Merritt Island High Valedictorian Corey O’Hern’s Research Breakthrough Gains National Media Coverage

By  //  December 15, 2018

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May give researchers a new tool to examine how cancerous tumors metastasize

Merritt Island High School 1990 valedictorian Corey O’Hern, currently a professor of Physics at Yale University, was featured in Phys.org recently after a major breakthrough over soft cells which could provide a better understanding of tumor growth, wound healing and embryonic development.

Dr. Corey O’Hern is Professor of Physics at Yale University

BREVARD COUNTY, FLORIDA – Merritt Island High School 1990 valedictorian Corey O’Hern, currently a professor of Physics at Yale University, was featured in Phys.org recently after a major breakthrough over soft cells which could provide a better understanding of tumor growth, wound healing and embryonic development.

Dr. O’Hern’s research may give scientists a new tool to examine how cancerous tumors metastasize. He worked with Mark D. Shattuck, professor of physics at City College’s Benjamin Levich Institute to developed the new efficient computational model.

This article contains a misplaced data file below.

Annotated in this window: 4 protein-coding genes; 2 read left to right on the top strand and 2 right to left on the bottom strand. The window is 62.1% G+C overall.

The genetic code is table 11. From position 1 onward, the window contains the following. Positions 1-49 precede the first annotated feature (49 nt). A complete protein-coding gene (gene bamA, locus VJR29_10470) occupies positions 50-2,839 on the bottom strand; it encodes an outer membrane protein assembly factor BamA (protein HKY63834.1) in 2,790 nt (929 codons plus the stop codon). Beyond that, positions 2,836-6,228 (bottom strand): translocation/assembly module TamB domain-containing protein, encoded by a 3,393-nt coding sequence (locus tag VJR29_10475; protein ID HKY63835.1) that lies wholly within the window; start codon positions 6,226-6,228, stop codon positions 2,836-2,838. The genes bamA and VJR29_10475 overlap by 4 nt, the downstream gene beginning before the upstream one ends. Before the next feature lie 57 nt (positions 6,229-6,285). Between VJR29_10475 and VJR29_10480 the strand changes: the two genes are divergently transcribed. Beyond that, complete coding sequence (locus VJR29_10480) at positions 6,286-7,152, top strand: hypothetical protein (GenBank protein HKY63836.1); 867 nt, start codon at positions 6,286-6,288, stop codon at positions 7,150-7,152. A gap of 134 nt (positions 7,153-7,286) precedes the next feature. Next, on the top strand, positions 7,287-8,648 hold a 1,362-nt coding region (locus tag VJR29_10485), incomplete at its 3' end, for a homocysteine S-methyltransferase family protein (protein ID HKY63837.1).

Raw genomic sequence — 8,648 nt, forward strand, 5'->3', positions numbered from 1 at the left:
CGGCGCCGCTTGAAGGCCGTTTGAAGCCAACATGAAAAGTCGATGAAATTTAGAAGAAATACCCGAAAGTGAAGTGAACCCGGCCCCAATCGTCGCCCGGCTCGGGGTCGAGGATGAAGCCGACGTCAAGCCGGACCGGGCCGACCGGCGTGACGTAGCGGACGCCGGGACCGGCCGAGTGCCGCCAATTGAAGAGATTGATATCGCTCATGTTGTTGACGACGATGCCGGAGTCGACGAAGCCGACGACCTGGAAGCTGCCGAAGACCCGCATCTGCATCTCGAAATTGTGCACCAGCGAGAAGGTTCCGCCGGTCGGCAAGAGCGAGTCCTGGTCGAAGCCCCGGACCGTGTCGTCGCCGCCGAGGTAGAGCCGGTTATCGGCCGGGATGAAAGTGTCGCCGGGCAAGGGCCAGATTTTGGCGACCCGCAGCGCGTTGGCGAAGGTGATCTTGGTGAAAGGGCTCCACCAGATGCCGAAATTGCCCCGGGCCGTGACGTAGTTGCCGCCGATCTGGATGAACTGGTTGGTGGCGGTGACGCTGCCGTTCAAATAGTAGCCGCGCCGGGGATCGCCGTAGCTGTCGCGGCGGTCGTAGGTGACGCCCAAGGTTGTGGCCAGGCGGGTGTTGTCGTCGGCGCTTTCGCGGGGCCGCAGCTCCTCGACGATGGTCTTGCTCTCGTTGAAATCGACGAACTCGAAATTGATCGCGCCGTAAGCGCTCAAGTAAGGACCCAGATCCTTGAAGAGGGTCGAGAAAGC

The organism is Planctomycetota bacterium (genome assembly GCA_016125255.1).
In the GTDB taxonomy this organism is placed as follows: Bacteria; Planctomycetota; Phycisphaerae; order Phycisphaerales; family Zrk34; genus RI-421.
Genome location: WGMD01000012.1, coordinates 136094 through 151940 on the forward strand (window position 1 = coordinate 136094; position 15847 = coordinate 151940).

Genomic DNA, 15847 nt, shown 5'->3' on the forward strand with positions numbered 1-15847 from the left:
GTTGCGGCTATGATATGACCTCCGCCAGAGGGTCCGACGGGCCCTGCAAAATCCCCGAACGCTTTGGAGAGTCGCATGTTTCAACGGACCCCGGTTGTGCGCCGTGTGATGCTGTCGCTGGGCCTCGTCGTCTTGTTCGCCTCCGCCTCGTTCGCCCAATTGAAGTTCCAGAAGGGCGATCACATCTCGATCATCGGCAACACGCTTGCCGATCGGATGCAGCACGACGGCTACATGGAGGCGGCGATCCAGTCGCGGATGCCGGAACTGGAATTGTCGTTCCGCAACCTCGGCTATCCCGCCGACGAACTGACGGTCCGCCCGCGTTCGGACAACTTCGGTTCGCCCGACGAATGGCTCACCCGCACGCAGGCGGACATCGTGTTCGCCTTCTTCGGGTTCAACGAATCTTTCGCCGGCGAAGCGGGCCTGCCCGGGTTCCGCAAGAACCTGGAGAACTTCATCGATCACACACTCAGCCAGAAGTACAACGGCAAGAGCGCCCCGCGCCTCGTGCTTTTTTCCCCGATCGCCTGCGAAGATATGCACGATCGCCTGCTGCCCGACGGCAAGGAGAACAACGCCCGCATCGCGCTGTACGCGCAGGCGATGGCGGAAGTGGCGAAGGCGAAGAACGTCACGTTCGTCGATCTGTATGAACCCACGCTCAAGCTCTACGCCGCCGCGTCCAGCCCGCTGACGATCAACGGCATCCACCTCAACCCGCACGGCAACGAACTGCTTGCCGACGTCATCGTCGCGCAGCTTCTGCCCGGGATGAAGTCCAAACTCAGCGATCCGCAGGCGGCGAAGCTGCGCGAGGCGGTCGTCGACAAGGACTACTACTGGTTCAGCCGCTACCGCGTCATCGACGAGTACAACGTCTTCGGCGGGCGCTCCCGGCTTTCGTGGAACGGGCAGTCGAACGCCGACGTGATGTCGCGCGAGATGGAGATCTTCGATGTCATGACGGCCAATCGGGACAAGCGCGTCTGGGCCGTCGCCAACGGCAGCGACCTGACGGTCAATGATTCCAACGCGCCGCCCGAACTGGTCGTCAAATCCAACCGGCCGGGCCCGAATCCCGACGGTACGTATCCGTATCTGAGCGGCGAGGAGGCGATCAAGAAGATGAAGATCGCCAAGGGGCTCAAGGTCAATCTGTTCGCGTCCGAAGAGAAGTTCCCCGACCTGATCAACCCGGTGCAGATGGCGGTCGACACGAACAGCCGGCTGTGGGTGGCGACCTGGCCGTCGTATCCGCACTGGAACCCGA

It allows simulated particles to realistically change shape while conserving volume during interactions with other particles. Their results appear in the latest edition of Physical Review Letters.

“In our new model, if no external pressure is applied to the system, the particles are spherical,” Dr. O’Hern told Phys.org.

“As the pressure is increased, the particles deform, increasing the fraction of space that they occupy. When the particles completely fill the space, they will be 15 percent deformed. Whether it’s bubbles, droplets, or cells, it’s a universal result for soft, particle systems.”

Dr. O’Hern’s wife, Jennifer O’Hern, is also a Merritt Island High School graduate and works as a nurse practitioner at Yale Hospital.

Dr. O’Hern is the son of Pediatrician Dr. Richard O’Hern and Pediatric Nurse Practitioner Karen O’Hern of Merritt Island, who treated children in Brevard County for more than 30 years.

Deformable particles like cells can fill complex geometries more efficiently than fixed shapes like circles. With the new deformable particle model introduced by Shattuck and O’Hern, researchers can also simulate deformable systems more efficiently and accurately. (Mark Shattuck, CCNY image)

VIDEO: MIHS Valedictorian Featured In PBS Nature SeriesRelated Story:
VIDEO: MIHS Valedictorian Featured In PBS Nature Series

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